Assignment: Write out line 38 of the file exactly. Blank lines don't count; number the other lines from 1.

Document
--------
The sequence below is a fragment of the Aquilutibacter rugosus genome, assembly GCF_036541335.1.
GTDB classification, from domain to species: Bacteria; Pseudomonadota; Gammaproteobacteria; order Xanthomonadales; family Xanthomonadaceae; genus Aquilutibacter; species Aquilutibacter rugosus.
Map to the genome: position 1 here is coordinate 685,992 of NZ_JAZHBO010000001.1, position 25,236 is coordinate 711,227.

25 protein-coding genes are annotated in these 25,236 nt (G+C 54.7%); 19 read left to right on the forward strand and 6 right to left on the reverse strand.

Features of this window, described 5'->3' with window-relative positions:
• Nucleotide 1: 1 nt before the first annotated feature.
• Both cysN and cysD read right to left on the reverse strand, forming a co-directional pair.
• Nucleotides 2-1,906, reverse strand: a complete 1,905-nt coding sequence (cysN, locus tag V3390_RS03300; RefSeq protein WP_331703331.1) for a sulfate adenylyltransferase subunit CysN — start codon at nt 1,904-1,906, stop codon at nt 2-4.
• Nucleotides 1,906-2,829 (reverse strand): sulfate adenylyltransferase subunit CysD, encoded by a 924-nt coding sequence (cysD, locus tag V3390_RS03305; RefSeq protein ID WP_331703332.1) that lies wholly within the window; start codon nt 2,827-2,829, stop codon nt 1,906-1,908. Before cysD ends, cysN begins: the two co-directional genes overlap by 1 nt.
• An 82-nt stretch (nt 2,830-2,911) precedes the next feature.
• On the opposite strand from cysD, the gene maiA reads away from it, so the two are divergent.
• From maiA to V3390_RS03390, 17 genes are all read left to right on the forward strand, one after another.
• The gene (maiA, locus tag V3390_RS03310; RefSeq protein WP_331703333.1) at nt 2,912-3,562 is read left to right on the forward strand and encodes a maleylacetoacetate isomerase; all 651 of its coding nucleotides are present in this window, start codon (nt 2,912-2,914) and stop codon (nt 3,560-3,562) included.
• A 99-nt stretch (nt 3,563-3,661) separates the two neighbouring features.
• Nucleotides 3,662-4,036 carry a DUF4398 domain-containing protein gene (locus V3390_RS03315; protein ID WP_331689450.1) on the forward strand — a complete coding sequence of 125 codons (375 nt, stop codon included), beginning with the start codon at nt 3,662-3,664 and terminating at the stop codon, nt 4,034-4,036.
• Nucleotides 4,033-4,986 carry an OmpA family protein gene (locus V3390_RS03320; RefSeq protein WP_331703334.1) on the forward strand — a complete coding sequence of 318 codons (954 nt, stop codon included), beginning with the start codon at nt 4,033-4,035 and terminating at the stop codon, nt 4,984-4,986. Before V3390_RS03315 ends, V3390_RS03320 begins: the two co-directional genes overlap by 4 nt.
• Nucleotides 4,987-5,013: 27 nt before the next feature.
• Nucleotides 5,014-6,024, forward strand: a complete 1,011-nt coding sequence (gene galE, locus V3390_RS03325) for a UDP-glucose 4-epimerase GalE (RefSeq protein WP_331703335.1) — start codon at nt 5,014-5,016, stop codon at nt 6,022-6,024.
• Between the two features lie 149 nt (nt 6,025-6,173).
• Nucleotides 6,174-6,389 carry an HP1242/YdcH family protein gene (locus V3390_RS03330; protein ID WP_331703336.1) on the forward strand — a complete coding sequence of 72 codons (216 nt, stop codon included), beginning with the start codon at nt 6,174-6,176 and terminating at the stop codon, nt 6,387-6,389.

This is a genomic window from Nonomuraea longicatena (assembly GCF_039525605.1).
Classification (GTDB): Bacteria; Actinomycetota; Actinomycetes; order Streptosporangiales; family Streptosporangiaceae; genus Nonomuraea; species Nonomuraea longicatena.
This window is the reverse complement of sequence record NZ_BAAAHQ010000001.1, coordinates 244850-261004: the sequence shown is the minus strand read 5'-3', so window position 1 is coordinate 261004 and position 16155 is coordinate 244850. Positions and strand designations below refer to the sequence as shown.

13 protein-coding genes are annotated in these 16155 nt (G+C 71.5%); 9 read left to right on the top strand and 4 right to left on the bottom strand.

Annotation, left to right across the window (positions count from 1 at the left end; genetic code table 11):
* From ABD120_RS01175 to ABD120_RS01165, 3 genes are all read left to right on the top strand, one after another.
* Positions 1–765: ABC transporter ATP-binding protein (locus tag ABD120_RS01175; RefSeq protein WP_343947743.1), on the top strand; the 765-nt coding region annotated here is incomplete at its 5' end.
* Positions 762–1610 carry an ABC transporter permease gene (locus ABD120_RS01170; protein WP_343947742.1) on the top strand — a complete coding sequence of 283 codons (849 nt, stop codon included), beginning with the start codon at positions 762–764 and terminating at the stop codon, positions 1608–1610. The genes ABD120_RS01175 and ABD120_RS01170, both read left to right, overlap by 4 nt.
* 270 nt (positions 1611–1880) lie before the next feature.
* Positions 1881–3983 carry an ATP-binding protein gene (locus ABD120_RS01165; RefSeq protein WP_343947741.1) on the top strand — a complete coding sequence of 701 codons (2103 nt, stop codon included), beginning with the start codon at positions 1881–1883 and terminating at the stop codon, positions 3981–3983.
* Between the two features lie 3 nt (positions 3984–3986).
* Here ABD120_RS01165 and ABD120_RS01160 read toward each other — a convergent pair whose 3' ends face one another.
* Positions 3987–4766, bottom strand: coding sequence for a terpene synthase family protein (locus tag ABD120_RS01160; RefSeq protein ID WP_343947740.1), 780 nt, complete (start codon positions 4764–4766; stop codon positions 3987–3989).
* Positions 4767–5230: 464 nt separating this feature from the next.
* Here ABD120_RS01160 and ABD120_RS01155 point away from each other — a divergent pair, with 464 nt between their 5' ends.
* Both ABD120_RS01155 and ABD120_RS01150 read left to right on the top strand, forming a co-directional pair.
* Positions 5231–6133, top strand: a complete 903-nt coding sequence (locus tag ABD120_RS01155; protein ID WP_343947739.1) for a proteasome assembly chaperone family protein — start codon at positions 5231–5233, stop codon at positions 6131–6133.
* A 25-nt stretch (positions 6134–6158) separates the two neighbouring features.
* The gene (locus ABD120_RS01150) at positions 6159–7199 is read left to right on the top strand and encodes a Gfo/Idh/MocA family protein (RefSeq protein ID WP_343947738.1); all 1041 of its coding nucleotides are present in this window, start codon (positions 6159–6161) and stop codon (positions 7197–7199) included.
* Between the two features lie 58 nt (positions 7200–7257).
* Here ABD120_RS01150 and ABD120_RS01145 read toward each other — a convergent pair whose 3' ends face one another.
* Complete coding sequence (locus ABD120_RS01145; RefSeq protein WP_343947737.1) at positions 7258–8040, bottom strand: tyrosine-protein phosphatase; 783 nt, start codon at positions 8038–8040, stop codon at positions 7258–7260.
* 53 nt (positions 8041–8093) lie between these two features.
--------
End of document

* A 25-nt stretch (positions 6134–6158) separates the two neighbouring features.